A couple retreat to the island that inspired Ingmar Bergman to write screenplays for their upcoming films when the lines between reality and fiction start to blur.
‘Bergman Island’, as the title may suggest, is a movie set on the island of Fårö in Sweden where the legendary Swedish filmmaker Ingmar Bergman lived, died and made many of his movies. It is a meta romantic drama about a filmmaking couple who go on a retreat to the island to explore their love of Bergman’s works whilst looking for inspiration to create their own art. Tony (Tim Roth) is a big Bergman fan and his work inspires his own, whereas Chris (Vicky Krieps) is also a big fan although she has issues with Bergman’s behaviour in his personal life. The film explores their relationship in this setting and how that has fed into their work, in a place with a rich cinematic history.
Part of the conflict in their relationship comes through Tony already having a moderate degree of success (he is previewing his new film on the island), whereas Chris is struggling to write her screenplay. He is subtly dismissive of her and seems content for her to be in his shadow, although otherwise their relationship seems fairly solid and open, albeit partially because they don’t discuss their feelings with one another – did I mention this was a meta film? The setting on Fårö leans heavily on the quirkiness of ‘Bergman Week’ (a real event) where this small, quiet and otherwise non-touristy island is taken over by film fanatics and events such as the ‘Bergman Safari’ take place (a tourist bus that takes guests around shooting locations from Bergman’s movies).
About half way through, ‘Bergman Island’ switches tack somewhat as we see the visualisation of Chris narrating the screenplay she is writing to Tony, which seems heavily based on their own relationship, albeit with a bit of wish fulfilment thrown in. That takes us into this story with Mia Wasikowska and Anders Danielsen Lie (who was great in ‘The Worst Person in the World’) playing two former lovers who reconnect at a wedding on the island, bringing their messy and complicated feelings to the fore. I actually found myself more invested in the ‘film within a film’ and was disappointed when we left that to return to the A-plot, even moreso when Hansen-Løve takes the film down a path that didn’t quite work for me. To a large extent ‘Bergman Island’ thinks it is a bit smarter than it is and it bites off more than it can chew with the final act where the various aspects of the story start to collapse in on themselves. I have no doubt I’m perhaps missing some hidden meaning here but I didn’t like how it ended.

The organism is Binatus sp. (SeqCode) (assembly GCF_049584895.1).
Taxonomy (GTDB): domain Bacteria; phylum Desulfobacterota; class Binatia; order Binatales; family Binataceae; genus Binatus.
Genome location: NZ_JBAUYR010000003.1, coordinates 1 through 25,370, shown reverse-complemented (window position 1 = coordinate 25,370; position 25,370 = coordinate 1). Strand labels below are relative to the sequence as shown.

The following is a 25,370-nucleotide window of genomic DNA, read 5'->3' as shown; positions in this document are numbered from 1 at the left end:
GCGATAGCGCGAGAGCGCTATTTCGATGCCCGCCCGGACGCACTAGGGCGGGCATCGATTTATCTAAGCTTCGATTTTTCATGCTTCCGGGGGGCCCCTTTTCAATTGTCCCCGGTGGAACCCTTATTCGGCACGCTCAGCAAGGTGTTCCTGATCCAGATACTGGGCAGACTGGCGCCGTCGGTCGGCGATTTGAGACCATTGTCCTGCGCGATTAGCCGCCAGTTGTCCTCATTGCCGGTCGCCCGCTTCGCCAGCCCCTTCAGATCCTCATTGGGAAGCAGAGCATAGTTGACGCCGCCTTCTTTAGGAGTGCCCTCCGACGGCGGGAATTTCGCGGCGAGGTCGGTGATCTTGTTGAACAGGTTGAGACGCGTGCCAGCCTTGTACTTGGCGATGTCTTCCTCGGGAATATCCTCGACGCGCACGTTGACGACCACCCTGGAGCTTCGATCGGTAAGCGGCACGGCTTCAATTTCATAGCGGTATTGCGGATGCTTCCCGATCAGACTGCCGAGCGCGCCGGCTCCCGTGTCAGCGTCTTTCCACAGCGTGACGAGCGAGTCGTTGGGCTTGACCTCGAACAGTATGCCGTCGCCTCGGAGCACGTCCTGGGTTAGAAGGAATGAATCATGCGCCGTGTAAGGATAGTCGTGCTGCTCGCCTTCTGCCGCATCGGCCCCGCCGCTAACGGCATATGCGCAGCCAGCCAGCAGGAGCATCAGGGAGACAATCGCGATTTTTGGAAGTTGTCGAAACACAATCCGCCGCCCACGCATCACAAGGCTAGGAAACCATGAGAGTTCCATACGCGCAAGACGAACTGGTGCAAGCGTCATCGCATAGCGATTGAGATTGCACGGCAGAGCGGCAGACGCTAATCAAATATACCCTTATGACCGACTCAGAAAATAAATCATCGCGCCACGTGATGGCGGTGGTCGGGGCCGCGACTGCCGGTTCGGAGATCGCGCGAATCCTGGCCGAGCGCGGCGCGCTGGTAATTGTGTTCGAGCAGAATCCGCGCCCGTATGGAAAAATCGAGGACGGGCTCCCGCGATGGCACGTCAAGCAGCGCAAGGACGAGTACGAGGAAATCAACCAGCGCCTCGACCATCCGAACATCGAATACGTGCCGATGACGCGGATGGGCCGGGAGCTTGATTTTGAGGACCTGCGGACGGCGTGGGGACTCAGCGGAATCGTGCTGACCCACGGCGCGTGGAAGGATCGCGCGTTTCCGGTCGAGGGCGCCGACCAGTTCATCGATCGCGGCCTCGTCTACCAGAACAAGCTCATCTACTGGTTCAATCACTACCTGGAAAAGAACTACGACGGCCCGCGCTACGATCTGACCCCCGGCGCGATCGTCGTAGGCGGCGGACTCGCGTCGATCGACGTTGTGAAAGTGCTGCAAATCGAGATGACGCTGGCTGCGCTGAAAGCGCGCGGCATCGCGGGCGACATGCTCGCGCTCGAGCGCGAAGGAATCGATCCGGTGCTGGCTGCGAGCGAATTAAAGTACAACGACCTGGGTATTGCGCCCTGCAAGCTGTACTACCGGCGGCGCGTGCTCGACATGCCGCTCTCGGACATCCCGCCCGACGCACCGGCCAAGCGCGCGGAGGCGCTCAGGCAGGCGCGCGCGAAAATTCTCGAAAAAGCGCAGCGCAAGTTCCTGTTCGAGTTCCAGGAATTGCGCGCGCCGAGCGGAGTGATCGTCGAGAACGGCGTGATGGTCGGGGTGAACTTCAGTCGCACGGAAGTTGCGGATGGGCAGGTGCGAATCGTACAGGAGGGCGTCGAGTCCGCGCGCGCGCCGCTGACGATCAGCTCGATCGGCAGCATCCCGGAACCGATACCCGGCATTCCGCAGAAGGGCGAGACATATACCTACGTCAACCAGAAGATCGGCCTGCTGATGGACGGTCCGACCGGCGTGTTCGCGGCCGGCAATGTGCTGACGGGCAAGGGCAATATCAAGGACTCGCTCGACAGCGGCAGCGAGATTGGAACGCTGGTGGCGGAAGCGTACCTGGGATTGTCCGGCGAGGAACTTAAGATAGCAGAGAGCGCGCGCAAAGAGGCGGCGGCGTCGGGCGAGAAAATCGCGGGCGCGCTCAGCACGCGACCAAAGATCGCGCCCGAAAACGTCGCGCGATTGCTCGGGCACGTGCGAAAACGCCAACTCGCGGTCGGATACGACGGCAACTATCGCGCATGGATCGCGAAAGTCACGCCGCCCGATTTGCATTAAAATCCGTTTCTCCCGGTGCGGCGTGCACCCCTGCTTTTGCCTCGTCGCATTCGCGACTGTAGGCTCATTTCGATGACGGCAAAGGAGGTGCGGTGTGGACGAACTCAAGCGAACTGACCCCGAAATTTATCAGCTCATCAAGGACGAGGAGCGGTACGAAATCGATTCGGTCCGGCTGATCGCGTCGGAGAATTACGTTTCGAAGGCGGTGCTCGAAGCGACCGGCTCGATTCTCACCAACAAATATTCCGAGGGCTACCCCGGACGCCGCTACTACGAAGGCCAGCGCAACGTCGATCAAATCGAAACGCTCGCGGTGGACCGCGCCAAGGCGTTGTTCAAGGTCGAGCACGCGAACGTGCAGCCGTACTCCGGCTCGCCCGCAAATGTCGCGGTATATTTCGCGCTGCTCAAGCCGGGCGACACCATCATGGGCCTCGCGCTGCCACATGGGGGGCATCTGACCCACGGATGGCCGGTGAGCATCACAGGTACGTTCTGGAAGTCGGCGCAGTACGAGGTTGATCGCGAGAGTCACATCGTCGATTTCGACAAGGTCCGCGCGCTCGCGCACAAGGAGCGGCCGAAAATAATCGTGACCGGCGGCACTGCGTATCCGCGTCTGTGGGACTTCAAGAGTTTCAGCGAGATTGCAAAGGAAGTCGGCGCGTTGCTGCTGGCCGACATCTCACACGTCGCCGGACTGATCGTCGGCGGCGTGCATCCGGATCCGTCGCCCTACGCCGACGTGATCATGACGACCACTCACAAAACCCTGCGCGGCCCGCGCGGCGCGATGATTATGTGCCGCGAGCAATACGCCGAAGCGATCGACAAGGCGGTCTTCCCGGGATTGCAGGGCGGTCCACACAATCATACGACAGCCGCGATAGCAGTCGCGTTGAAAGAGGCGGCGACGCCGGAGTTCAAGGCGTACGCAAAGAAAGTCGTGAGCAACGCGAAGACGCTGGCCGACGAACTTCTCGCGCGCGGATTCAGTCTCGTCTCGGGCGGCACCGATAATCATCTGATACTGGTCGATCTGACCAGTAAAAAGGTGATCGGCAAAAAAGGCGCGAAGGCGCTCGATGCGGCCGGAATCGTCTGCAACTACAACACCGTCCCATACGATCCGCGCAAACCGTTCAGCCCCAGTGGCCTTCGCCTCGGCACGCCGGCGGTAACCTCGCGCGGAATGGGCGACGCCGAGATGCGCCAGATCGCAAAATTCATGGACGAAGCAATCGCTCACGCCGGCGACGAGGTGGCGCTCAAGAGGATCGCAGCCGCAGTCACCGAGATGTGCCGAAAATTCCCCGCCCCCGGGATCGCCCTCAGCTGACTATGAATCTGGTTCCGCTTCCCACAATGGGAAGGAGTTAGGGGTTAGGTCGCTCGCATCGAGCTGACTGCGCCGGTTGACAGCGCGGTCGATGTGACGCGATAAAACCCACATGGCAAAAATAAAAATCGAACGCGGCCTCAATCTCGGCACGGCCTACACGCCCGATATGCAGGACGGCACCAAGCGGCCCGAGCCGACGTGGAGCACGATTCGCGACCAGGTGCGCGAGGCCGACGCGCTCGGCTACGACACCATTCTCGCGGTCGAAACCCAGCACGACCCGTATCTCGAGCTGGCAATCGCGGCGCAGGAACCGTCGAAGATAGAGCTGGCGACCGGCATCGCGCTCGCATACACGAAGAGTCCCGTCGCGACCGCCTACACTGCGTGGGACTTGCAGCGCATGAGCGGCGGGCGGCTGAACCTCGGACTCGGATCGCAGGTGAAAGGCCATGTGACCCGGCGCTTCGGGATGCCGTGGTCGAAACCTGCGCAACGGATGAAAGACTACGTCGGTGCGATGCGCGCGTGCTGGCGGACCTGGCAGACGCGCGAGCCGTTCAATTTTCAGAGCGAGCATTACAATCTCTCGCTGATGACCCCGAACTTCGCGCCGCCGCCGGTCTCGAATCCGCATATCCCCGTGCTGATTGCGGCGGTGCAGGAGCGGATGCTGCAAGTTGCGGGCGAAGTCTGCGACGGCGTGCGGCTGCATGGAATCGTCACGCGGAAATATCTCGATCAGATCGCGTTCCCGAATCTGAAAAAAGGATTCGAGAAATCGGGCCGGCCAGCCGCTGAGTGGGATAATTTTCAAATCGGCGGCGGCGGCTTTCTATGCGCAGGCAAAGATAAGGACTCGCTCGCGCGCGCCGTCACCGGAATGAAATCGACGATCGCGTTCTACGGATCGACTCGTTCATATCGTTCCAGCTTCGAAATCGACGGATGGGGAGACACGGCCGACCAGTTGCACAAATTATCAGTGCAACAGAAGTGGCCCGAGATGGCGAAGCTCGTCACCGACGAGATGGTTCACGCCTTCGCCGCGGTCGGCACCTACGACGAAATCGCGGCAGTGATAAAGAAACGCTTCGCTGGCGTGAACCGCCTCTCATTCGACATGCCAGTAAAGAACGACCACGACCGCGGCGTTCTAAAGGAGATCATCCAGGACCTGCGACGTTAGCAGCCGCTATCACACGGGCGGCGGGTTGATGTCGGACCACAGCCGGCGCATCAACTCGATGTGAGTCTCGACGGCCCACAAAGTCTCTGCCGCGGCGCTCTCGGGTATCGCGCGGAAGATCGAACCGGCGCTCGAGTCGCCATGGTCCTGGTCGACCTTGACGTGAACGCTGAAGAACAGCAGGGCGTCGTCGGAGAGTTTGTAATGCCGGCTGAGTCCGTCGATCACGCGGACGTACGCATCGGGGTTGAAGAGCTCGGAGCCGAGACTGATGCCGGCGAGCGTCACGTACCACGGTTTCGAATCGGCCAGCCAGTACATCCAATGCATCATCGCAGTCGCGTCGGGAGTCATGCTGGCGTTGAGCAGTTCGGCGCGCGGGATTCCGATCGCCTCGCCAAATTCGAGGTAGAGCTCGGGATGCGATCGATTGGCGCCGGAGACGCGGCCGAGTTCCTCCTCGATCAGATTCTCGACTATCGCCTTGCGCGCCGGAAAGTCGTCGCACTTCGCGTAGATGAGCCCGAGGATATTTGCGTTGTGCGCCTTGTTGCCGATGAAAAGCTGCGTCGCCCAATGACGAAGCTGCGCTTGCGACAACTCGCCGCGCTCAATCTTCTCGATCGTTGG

‘Bergman Island’ is an enjoyable exploration of the relationship between romance and creativity, using cues from the Swedish filmmakers extensive back catalogue to blend into the characters experiences within this movie. It stretches for something more impactful with its concluding act than what it manages to achieve, but the performances are good, the setting lovely and this is worth seeing particularly if you are a fan of Ingmar Bergman’s work.
Directed By: Mia Hansen-Løve
Starring: Vicky Krieps, Tim Roth, Mia Wasikowska, Anders Danielsen Lie and Hampus Nordenson